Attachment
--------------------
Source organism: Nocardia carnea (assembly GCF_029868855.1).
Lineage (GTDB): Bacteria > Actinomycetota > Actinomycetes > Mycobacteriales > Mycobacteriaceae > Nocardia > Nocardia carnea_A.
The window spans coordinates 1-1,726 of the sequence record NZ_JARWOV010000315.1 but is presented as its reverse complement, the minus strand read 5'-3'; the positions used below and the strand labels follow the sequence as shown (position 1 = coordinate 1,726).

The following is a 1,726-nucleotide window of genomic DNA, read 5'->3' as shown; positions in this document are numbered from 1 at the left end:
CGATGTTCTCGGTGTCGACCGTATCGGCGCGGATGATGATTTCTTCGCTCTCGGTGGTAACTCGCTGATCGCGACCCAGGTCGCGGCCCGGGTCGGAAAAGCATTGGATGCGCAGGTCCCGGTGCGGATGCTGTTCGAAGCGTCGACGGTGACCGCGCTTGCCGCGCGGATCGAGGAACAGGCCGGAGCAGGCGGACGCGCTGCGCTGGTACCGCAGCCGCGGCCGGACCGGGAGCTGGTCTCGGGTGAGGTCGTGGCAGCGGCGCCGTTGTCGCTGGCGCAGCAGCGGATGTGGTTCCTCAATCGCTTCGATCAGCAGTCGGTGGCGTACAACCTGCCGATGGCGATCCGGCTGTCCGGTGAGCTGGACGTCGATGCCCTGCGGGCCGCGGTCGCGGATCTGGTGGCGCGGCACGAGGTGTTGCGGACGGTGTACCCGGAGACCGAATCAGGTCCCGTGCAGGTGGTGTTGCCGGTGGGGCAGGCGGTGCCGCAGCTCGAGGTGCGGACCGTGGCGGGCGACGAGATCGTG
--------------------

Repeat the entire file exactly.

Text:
Source organism: Nocardia carnea (assembly GCF_029868855.1).
Lineage (GTDB): Bacteria > Actinomycetota > Actinomycetes > Mycobacteriales > Mycobacteriaceae > Nocardia > Nocardia carnea_A.
The window spans coordinates 1-1,726 of the sequence record NZ_JARWOV010000315.1 but is presented as its reverse complement, the minus strand read 5'-3'; the positions used below and the strand labels follow the sequence as shown (position 1 = coordinate 1,726).

The following is a 1,726-nucleotide window of genomic DNA, read 5'->3' as shown; positions in this document are numbered from 1 at the left end:
CGATGTTCTCGGTGTCGACCGTATCGGCGCGGATGATGATTTCTTCGCTCTCGGTGGTAACTCGCTGATCGCGACCCAGGTCGCGGCCCGGGTCGGAAAAGCATTGGATGCGCAGGTCCCGGTGCGGATGCTGTTCGAAGCGTCGACGGTGACCGCGCTTGCCGCGCGGATCGAGGAACAGGCCGGAGCAGGCGGACGCGCTGCGCTGGTACCGCAGCCGCGGCCGGACCGGGAGCTGGTCTCGGGTGAGGTCGTGGCAGCGGCGCCGTTGTCGCTGGCGCAGCAGCGGATGTGGTTCCTCAATCGCTTCGATCAGCAGTCGGTGGCGTACAACCTGCCGATGGCGATCCGGCTGTCCGGTGAGCTGGACGTCGATGCCCTGCGGGCCGCGGTCGCGGATCTGGTGGCGCGGCACGAGGTGTTGCGGACGGTGTACCCGGAGACCGAATCAGGTCCCGTGCAGGTGGTGTTGCCGGTGGGGCAGGCGGTGCCGCAGCTCGAGGTGCGGACCGTGGCGGGCGACGAGATCGTG